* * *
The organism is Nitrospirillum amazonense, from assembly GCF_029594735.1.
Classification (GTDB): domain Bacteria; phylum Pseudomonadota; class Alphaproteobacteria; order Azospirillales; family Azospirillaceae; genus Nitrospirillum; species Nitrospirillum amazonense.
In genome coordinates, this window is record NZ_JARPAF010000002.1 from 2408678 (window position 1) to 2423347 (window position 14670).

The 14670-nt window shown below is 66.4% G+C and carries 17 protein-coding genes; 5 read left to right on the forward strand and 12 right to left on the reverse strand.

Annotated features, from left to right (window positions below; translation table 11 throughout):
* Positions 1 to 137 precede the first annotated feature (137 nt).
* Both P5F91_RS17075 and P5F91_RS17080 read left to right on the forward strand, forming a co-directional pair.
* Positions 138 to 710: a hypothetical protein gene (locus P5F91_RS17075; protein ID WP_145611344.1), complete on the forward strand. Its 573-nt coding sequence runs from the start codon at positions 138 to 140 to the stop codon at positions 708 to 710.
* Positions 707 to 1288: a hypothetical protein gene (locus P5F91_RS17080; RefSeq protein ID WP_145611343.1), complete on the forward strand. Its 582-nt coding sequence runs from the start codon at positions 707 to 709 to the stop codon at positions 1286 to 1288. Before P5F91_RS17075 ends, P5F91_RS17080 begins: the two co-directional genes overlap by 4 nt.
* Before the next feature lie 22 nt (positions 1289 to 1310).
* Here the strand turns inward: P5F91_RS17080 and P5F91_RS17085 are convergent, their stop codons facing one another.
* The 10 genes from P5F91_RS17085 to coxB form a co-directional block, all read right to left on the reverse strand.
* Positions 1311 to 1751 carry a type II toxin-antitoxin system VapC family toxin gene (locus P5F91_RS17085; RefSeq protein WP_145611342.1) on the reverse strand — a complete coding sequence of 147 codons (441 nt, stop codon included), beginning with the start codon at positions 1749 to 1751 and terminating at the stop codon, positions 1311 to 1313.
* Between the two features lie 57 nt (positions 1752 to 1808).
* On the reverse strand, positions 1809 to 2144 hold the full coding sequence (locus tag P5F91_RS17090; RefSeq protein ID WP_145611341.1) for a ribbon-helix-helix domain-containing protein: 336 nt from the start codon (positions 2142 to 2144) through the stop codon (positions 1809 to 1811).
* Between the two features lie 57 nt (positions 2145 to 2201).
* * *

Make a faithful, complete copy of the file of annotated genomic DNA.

The organism is Nitrospirillum amazonense, from assembly GCF_029594735.1.
Classification (GTDB): domain Bacteria; phylum Pseudomonadota; class Alphaproteobacteria; order Azospirillales; family Azospirillaceae; genus Nitrospirillum; species Nitrospirillum amazonense.
In genome coordinates, this window is record NZ_JARPAF010000002.1 from 2408678 (window position 1) to 2423347 (window position 14670).

The 14670-nt window shown below is 66.4% G+C and carries 17 protein-coding genes; 5 read left to right on the forward strand and 12 right to left on the reverse strand.

Annotated features, from left to right (window positions below; translation table 11 throughout):
* Positions 1 to 137 precede the first annotated feature (137 nt).
* Both P5F91_RS17075 and P5F91_RS17080 read left to right on the forward strand, forming a co-directional pair.
* Positions 138 to 710: a hypothetical protein gene (locus P5F91_RS17075; protein ID WP_145611344.1), complete on the forward strand. Its 573-nt coding sequence runs from the start codon at positions 138 to 140 to the stop codon at positions 708 to 710.
* Positions 707 to 1288: a hypothetical protein gene (locus P5F91_RS17080; RefSeq protein ID WP_145611343.1), complete on the forward strand. Its 582-nt coding sequence runs from the start codon at positions 707 to 709 to the stop codon at positions 1286 to 1288. Before P5F91_RS17075 ends, P5F91_RS17080 begins: the two co-directional genes overlap by 4 nt.
* Before the next feature lie 22 nt (positions 1289 to 1310).
* Here the strand turns inward: P5F91_RS17080 and P5F91_RS17085 are convergent, their stop codons facing one another.
* The 10 genes from P5F91_RS17085 to coxB form a co-directional block, all read right to left on the reverse strand.
* Positions 1311 to 1751 carry a type II toxin-antitoxin system VapC family toxin gene (locus P5F91_RS17085; RefSeq protein WP_145611342.1) on the reverse strand — a complete coding sequence of 147 codons (441 nt, stop codon included), beginning with the start codon at positions 1749 to 1751 and terminating at the stop codon, positions 1311 to 1313.
* Between the two features lie 57 nt (positions 1752 to 1808).
* On the reverse strand, positions 1809 to 2144 hold the full coding sequence (locus tag P5F91_RS17090; RefSeq protein ID WP_145611341.1) for a ribbon-helix-helix domain-containing protein: 336 nt from the start codon (positions 2142 to 2144) through the stop codon (positions 1809 to 1811).
* Between the two features lie 57 nt (positions 2145 to 2201).